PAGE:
Brian: “Consciousness is not a reified thing; it’s not a physical property of the universe that just exists intrinsically. Rather, instances of consciousness are algorithms that are implemented in specific steps. … Consciousness involves specific things that brains do.”

Brian argues that we treat conscious/phenomenology as more ‘real’ than it is. Traditionally, whenever we’ve discovered something is a leaky reification and shouldn’t be treated as ‘too real’, we’ve been able to break it down into more coherent constituent pieces we can treat as real. Life, for instance, wasn’t due to élan vital but a bundle of self-organizing properties & dynamics which generally co-occur. But carrying out this “de-reification” process on consciousness– enumerating its coherent constituent pieces– has proven difficult, especially if we want to preserve some way to speak cogently about suffering.

Speaking for myself, the more I stared into the depths of functionalism, the less certain everything about moral value became– and arguably, I see the same trajectory in Brian’s work and Luke Muehlhauser’s report. Their model uncertainty has seemingly become larger as they’ve looked into techniques for how to “de-reify” consciousness while preserving some flavor of moral value, not smaller. Brian and Luke seem to interpret this as evidence that moral value is intractably complicated, but this is also consistent with consciousness not being a reification, and instead being a real thing. Trying to “de-reify” something that’s not a reification will produce deep confusion, just as surely trying to treat a reification as ‘more real’ than it actually is will.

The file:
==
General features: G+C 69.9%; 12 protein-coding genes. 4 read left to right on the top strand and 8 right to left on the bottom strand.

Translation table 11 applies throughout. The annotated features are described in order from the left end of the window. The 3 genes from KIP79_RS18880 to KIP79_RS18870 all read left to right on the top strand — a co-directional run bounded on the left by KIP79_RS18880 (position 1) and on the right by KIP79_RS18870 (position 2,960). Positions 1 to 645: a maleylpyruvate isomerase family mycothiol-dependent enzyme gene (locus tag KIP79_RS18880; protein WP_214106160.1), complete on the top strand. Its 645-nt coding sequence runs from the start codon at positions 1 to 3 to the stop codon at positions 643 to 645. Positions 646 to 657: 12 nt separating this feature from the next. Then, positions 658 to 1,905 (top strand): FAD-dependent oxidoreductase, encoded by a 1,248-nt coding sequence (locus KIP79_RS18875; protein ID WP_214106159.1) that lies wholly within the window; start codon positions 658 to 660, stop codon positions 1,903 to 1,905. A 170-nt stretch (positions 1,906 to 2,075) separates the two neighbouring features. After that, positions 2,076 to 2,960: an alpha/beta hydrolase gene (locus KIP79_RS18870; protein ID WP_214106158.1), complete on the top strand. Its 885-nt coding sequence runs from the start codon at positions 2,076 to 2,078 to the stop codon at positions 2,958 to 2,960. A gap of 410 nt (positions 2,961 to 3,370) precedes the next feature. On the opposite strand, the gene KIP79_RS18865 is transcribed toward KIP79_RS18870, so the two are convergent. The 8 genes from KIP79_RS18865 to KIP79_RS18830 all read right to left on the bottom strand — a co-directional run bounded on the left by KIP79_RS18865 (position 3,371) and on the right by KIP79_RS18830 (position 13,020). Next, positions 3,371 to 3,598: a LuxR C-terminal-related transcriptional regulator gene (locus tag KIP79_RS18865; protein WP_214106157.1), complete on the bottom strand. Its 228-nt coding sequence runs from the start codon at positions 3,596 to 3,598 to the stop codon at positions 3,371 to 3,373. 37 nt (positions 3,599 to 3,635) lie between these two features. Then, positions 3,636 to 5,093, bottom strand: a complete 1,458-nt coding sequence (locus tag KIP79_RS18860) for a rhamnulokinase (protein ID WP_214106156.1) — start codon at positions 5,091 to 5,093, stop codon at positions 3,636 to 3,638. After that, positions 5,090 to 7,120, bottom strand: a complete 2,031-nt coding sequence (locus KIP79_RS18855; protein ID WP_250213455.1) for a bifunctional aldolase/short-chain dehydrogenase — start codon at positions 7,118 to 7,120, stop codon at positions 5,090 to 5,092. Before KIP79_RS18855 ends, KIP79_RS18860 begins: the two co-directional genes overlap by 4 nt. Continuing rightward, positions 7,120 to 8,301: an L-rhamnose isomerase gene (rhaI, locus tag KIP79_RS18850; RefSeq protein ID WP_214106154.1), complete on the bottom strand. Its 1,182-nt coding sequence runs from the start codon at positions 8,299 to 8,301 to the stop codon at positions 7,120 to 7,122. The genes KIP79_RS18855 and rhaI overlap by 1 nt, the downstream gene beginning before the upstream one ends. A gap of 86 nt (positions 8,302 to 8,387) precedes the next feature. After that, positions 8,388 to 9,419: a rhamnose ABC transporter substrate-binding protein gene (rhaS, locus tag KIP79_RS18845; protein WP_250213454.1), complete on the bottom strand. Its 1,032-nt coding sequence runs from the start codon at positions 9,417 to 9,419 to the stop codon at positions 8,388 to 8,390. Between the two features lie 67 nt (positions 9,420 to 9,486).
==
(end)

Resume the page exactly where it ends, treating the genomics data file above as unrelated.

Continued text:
Edsger W. Dijkstra famously noted that “The purpose of abstraction is not to be vague, but to create a new semantic level in which one can be absolutely precise.” And so if our ways of talking about moral value fail to ‘carve reality at the joints’- then by all means let’s build better ones, rather than giving up on precision.

Objection 5: The Hard Problem of Consciousness is a red herring

Brian spends a lot of time discussing Chalmers’ “Hard Problem of Consciousness”, i.e. the question of why we’re subjectively conscious, and seems to base at least part of his conclusion on not finding this question compelling— he suggests “There’s no hard problem of consciousness for the same reason there’s no hard problem of life: consciousness is just a high-level word that we use to refer to lots of detailed processes, and it doesn’t mean anything in addition to those processes.” I.e., no ‘why’ is necessary; when we take consciousness and subtract out the details of the brain, we’re left with an empty set.